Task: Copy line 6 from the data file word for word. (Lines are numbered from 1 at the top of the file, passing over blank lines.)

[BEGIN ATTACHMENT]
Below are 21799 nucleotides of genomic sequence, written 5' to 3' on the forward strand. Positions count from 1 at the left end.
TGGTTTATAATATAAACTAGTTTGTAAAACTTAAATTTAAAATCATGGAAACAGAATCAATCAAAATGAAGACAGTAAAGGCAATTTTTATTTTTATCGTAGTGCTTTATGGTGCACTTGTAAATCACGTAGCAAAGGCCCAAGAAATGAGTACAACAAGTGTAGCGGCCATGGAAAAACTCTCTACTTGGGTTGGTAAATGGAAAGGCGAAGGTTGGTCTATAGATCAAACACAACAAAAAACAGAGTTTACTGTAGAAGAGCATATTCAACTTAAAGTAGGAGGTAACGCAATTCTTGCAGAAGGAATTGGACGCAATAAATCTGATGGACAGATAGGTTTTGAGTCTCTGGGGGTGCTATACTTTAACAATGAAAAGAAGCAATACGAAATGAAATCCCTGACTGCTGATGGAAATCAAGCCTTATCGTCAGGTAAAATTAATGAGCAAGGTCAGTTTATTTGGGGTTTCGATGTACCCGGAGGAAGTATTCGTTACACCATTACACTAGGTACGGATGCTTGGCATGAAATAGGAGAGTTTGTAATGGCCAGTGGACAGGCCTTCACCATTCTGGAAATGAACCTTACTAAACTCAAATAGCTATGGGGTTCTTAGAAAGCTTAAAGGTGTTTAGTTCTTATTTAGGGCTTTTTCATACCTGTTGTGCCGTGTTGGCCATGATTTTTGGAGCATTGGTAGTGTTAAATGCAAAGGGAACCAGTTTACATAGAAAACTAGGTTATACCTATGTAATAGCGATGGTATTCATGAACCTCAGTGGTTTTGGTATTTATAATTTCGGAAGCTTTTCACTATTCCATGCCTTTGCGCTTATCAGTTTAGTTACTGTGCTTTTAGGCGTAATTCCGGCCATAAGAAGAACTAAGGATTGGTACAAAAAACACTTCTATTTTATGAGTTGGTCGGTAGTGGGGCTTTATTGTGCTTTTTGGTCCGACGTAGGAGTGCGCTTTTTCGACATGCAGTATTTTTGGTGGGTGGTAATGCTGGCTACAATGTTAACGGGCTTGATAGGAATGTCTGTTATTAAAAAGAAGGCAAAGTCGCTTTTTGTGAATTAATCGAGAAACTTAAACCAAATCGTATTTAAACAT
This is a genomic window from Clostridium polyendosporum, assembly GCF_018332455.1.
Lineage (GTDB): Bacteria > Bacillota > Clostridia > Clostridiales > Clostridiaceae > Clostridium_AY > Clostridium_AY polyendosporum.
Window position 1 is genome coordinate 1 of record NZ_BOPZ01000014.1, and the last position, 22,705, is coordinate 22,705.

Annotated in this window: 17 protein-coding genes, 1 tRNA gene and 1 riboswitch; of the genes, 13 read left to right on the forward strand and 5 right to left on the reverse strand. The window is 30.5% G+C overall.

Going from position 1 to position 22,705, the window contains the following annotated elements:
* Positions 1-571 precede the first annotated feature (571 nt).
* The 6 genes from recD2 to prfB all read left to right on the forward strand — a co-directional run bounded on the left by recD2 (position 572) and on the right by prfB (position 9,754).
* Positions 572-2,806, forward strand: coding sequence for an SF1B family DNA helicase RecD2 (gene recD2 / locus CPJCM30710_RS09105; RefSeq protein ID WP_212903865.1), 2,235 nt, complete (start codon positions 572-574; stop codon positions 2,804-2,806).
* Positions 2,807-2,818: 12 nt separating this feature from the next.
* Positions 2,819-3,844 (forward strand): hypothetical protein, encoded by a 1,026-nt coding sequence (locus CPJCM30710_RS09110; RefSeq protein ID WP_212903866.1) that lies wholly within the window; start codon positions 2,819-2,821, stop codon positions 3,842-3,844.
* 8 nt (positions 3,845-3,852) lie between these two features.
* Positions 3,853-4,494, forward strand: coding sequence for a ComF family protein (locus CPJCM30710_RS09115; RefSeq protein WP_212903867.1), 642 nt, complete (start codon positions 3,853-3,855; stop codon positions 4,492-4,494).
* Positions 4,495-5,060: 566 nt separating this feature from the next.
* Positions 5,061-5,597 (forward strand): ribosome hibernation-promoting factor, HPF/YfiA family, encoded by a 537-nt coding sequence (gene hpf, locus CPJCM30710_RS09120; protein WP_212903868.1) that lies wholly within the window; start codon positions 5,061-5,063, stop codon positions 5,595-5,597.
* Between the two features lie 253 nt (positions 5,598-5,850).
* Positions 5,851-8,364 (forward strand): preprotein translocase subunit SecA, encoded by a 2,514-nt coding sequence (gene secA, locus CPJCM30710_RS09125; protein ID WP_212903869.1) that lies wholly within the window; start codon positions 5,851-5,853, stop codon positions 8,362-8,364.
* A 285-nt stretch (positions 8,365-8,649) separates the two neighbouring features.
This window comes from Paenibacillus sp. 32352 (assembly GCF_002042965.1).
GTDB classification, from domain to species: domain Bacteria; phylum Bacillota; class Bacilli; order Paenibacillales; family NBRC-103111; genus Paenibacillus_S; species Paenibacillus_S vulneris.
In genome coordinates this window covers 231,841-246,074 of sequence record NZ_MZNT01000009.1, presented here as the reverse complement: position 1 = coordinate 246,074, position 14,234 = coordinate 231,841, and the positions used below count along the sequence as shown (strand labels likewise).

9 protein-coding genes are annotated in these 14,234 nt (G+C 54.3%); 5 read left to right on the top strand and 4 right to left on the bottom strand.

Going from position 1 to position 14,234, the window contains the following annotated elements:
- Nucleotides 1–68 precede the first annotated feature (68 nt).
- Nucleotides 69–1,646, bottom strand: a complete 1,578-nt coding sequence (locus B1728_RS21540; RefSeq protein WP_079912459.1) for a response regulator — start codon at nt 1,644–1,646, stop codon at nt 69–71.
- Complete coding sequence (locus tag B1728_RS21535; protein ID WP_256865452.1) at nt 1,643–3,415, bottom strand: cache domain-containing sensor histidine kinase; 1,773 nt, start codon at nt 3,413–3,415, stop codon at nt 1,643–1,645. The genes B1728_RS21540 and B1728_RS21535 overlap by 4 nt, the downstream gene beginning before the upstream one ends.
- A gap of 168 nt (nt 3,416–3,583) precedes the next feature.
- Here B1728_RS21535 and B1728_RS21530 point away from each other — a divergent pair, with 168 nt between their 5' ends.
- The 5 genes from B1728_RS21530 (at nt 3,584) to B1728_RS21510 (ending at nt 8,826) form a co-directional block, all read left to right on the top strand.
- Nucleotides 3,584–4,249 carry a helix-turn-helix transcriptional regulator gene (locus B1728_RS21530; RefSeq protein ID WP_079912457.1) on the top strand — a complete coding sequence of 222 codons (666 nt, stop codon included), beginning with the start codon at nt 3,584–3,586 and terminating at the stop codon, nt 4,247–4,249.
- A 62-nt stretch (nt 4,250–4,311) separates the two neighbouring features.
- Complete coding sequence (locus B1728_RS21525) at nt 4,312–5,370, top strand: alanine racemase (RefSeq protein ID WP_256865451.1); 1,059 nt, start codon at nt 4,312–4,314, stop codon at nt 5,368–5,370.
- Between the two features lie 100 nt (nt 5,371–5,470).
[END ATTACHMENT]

Annotated in this window: 17 protein-coding genes, 1 tRNA gene and 1 riboswitch; of the genes, 13 read left to right on the forward strand and 5 right to left on the reverse strand. The window is 30.5% G+C overall.